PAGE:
Maria Holland

In Which Maria Cooks Chinese Food

In Uncategorized on September 15, 2010 at 1:37 am

Maybe it would be easier if there was one place I could identify as ‘home’, leaving all others to be ‘not home’.  But as a second generation Army brat, that’s not the way things work.  I was born in Columbus, OH.  Ft. Sill is the home of the Field Artillery and thus has been the occasional residence of the Holland for decades.  We’ve spent 15 years or so in Minnesota, but I now tend to refer to it as “my parent’s home” instead of claiming it for my own.  Tulsa feels like home in a lot of ways but my recent return did remind me how transient are the things that make it feel that way.  And then there’s China – and two places there, no less.

What I’m saying is that, no matter where I am, there are a lot of places for me to miss. 

There’s a girl here at TU, a Physics grad student, who went to XiaDa.  We exchanged a few emails and became friends on facebook before I left, but we didn’t actually meet until the second week of classes or so.  It was so much fun to talk to her!  I could hear the southern accent that I found so annoying but now identify as familiar, and we were able to talk about really specific things from Xiamen!  Between that and all the people heading back for another semester, I am definitely missing it a bit.

I’ve had a thing for hamburgers (medium rare and dripping, preferably) since I got back, so I haven’t been too disconsolate over the lack of good Chinese food in America.  I guess it’s mostly like I felt when I was in China – the food was good, so I didn’t usually crave things too badly.  The worst, though, is when someone mentions a food and you realize that you couldn’t get it even if you did want it.  I mean, I had not thought of tang yuan since I came back, but when 汤圆 came up in my flashcards today I felt like I would kill for just one.  Mmmmmmm . . .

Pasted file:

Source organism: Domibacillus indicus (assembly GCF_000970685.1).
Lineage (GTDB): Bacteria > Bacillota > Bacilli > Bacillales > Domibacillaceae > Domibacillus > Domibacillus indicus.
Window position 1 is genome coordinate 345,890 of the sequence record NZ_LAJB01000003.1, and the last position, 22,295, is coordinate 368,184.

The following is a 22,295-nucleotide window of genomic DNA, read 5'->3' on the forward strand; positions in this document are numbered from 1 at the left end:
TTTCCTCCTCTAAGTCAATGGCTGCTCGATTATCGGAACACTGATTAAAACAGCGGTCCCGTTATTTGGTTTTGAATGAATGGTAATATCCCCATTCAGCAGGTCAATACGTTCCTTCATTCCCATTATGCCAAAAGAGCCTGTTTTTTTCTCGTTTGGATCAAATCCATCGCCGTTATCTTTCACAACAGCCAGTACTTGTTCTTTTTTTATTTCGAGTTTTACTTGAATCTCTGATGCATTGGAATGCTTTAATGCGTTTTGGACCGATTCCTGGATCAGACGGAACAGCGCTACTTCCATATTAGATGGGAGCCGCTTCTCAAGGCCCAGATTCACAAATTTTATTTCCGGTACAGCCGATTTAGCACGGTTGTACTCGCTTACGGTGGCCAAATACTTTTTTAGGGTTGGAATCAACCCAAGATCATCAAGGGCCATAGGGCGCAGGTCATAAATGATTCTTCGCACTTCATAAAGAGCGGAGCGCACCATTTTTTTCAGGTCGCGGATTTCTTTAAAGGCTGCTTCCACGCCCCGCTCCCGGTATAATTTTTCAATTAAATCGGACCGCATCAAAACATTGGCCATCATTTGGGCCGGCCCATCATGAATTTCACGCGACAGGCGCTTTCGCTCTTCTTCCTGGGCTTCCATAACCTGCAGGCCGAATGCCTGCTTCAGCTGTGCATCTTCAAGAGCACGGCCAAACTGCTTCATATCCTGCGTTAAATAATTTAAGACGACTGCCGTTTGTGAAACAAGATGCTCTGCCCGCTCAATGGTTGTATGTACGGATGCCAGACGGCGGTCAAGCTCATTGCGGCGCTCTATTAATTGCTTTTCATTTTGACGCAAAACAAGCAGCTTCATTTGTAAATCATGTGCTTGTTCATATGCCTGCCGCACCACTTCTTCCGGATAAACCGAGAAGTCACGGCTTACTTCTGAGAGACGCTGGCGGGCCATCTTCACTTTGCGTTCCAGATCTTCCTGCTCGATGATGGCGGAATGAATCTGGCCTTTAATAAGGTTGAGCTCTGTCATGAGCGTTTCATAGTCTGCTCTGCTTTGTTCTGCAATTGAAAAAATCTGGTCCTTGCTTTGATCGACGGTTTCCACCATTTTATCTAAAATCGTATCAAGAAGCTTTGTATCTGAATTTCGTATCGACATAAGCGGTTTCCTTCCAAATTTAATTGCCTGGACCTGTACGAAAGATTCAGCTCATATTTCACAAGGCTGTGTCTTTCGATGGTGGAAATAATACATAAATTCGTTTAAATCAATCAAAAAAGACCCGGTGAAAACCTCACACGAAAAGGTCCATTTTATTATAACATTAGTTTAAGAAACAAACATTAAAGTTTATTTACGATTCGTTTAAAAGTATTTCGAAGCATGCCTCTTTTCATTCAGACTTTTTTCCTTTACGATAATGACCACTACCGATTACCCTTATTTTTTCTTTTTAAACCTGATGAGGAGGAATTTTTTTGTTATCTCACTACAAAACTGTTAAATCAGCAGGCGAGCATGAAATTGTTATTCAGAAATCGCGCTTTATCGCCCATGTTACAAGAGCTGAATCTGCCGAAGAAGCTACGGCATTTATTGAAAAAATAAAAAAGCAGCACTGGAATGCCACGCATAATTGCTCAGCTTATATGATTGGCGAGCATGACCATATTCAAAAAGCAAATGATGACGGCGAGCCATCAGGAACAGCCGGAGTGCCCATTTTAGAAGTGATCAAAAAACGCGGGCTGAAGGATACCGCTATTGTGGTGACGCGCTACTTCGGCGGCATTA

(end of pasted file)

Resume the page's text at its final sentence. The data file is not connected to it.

I haven’t been to a Chinese restaurant since coming back, but I have been working on my cooking skills since getting back to TU – after all, there’s only enough free food for about 5 lunches a week and maybe a dinner or two.  One night last weekend I invited a few friends over for my Chinese cooking debut. 


On the menu:

  • 木须肉, or Mushu Pork – Pork, egg, wood ear (a kind of mushroom), carrots, ginger, and garlic
  • 地三鮮, or Eggplant, Potato, and Pepper
  • 西红柿炒蛋, or Egg ‘n Tomato


It was my first time cooking with eggplant and I didn’t cook them nearly enough, but I thought the Mushu pork was amazing and the flavor of the egg ‘n tomato was good too. 

A few days later, I tried again.  This time, I made:

  • 宫保鸡丁, or Kungpao Chicken
  • 红烧茄子, or Eggplant Braised in Soy Sauce
  • 西红柿炒蛋, or Egg ‘n Tomato (a staple!!)

I did much better with the eggplant this time, cooking it until it went limp with deliciousness.  That dish tasted almost like China!  The main difference was that the recipe called for a pound of meat, which is approximately 17 times more meat than I’ve ever seen in it in China!  The Kungpao chicken was not nearly spicy enough AND I forgot the peanuts, but it tasted good if you didn’t know what it was supposed to taste like. 


This dinner was a lot of fun because the guests were my roommmate, Alli; Liang Huan, the girl from XiaDa; and Kristin, a friend who just returned from study abroad in India.

There were parts of both meals that I wasn’t 100% pleased with, but the second was better than the first and, according to Newton’s Method, that bodes well for future attempts!

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